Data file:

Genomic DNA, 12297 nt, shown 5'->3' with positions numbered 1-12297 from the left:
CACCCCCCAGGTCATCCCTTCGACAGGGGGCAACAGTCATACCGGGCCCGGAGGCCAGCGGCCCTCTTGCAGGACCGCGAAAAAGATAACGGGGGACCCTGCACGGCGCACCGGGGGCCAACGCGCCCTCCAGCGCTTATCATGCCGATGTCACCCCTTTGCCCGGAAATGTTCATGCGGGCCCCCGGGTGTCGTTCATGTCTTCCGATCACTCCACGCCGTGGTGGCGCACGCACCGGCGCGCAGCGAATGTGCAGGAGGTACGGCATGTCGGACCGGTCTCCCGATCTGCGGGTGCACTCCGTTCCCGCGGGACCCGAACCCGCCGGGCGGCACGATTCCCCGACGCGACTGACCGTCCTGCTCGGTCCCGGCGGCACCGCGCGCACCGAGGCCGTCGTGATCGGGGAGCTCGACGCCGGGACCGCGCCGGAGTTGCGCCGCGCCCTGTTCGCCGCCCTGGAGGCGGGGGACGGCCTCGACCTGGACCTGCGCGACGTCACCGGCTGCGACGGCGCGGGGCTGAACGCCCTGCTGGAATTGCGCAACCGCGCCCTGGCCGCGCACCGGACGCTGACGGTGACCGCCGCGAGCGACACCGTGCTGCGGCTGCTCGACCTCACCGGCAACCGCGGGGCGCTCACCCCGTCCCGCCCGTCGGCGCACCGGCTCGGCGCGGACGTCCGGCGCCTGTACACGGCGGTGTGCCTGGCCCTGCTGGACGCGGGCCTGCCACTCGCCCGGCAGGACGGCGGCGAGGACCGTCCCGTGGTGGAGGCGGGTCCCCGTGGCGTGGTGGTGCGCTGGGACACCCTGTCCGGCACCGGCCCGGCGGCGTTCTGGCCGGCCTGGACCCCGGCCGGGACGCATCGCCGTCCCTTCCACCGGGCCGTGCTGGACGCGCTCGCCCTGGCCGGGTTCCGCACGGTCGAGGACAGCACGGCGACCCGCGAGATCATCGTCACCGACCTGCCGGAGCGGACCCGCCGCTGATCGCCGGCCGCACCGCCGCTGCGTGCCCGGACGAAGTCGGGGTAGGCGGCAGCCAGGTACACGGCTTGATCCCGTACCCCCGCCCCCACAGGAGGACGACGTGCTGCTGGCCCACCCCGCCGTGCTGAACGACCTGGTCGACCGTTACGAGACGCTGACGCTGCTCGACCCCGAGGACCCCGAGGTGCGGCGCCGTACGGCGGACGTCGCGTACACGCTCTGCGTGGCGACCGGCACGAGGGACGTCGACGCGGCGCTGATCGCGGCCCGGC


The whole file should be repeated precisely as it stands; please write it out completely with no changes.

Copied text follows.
Genomic DNA, 12297 nt, shown 5'->3' with positions numbered 1-12297 from the left:
CACCCCCCAGGTCATCCCTTCGACAGGGGGCAACAGTCATACCGGGCCCGGAGGCCAGCGGCCCTCTTGCAGGACCGCGAAAAAGATAACGGGGGACCCTGCACGGCGCACCGGGGGCCAACGCGCCCTCCAGCGCTTATCATGCCGATGTCACCCCTTTGCCCGGAAATGTTCATGCGGGCCCCCGGGTGTCGTTCATGTCTTCCGATCACTCCACGCCGTGGTGGCGCACGCACCGGCGCGCAGCGAATGTGCAGGAGGTACGGCATGTCGGACCGGTCTCCCGATCTGCGGGTGCACTCCGTTCCCGCGGGACCCGAACCCGCCGGGCGGCACGATTCCCCGACGCGACTGACCGTCCTGCTCGGTCCCGGCGGCACCGCGCGCACCGAGGCCGTCGTGATCGGGGAGCTCGACGCCGGGACCGCGCCGGAGTTGCGCCGCGCCCTGTTCGCCGCCCTGGAGGCGGGGGACGGCCTCGACCTGGACCTGCGCGACGTCACCGGCTGCGACGGCGCGGGGCTGAACGCCCTGCTGGAATTGCGCAACCGCGCCCTGGCCGCGCACCGGACGCTGACGGTGACCGCCGCGAGCGACACCGTGCTGCGGCTGCTCGACCTCACCGGCAACCGCGGGGCGCTCACCCCGTCCCGCCCGTCGGCGCACCGGCTCGGCGCGGACGTCCGGCGCCTGTACACGGCGGTGTGCCTGGCCCTGCTGGACGCGGGCCTGCCACTCGCCCGGCAGGACGGCGGCGAGGACCGTCCCGTGGTGGAGGCGGGTCCCCGTGGCGTGGTGGTGCGCTGGGACACCCTGTCCGGCACCGGCCCGGCGGCGTTCTGGCCGGCCTGGACCCCGGCCGGGACGCATCGCCGTCCCTTCCACCGGGCCGTGCTGGACGCGCTCGCCCTGGCCGGGTTCCGCACGGTCGAGGACAGCACGGCGACCCGCGAGATCATCGTCACCGACCTGCCGGAGCGGACCCGCCGCTGATCGCCGGCCGCACCGCCGCTGCGTGCCCGGACGAAGTCGGGGTAGGCGGCAGCCAGGTACACGGCTTGATCCCGTACCCCCGCCCCCACAGGAGGACGACGTGCTGCTGGCCCACCCCGCCGTGCTGAACGACCTGGTCGACCGTTACGAGACGCTGACGCTGCTCGACCCCGAGGACCCCGAGGTGCGGCGCCGTACGGCGGACGTCGCGTACACGCTCTGCGTGGCGACCGGCACGAGGGACGTCGACGCGGCGCTGATCGCGGCCCGGC